There are a lot of misconceptions and misunderstandings about recruiting and scholarships. That’s one of the main reasons why I’m starting this blog. I hear questions and assumptions from recruits, parents, coaches, and friends. I’ve answered so many similar questions, and corrected so many incorrect assumptions, that I decided to try to provide some understanding and clarification here.
One common line of questions and assumptions is about Division III recruiting. NCAA Division III institutions, like UC Santa Cruz, where I am the Head Track & Field Coach, are prohibited from offering athletic scholarships. It’s part of what’s beautiful about Division III, but I can get into that at another time. The lack of scholarships often confuses people. They think that means we can’t or don’t recruit, as if we have nothing to offer without scholarships. There is such a blinding focus on athletic scholarships that people lose sight of why students choose a college, or why they should choose a college.
In recruiting, I’m not really trying to convince prospective student-athletes that they should choose UCSC. I primarily try to help them find all the information that will help them make the best choice for themselves, in consideration of all the factors that are important to them in their decision making process.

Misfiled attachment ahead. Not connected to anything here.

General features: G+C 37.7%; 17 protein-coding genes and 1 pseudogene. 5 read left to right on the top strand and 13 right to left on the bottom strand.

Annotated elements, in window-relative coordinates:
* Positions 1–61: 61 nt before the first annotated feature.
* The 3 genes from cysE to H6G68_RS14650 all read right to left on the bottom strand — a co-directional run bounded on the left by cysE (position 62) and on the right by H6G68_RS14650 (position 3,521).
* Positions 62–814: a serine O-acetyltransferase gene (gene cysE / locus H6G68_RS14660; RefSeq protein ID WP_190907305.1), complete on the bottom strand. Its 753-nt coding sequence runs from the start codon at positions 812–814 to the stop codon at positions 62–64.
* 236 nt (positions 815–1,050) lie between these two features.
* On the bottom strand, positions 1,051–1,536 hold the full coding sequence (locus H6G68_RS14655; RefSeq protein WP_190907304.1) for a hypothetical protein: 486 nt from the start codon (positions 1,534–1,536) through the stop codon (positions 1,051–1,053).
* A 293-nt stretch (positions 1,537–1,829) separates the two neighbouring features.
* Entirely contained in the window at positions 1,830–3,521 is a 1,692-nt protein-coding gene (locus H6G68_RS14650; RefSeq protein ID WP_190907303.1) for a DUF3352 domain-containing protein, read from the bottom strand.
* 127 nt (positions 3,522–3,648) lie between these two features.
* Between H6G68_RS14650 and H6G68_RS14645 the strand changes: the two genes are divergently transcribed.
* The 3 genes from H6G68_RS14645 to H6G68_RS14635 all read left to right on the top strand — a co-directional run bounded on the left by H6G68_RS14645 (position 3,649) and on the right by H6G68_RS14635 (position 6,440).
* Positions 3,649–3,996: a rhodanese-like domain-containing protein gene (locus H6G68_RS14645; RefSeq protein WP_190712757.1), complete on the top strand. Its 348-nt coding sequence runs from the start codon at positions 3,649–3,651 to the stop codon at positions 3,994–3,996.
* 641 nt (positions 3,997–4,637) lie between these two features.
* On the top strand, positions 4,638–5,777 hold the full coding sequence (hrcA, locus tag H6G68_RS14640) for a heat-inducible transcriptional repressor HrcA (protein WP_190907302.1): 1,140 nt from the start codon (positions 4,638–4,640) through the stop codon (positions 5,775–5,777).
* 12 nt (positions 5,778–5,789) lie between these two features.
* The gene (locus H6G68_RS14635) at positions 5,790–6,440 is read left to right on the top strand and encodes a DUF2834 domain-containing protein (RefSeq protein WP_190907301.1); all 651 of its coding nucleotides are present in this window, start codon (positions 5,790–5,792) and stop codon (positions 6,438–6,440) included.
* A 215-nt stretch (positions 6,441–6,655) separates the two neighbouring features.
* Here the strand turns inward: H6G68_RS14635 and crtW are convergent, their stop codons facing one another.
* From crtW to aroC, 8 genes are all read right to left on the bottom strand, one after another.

The vast majority of college Track & Field and Cross Country athletes are not on an athletic scholarship. Scholarships are just one of many tools available for recruiting. Athletic recruiting is anything a program does to attract new students. That can include emails, phone calls, texts, social media posts, letters, face-to-face conversations, official or unofficial recruiting visits, and scholarships. A prospective student-athlete might communicate with coaches, administrators, faculty, alumni, and students in researching a university and ensuring that they make an informed decision.
The NCAA has many rules that limit how and when coaches and others can contact recruits. These rules vary somewhat between different divisions. Depending on the rules of their division, the program’s budget, and the preferences of the coaching staff, different programs utilize different recruiting tools at different times. Division III schools are prohibited from offering athletic scholarships. However, everything else Division III coaches do to try to attract new student-athletes is still recruiting. Just as it is still recruiting when Division I and II coaches attract new student-athletes without offering them athletic scholarships.
I touched very briefly on a lot of topics surrounding recruiting. I hope to expand on many of these in coming days, weeks, and months. Let me know
if there’s a topic you would like to know more about or a specific question you would like answered.
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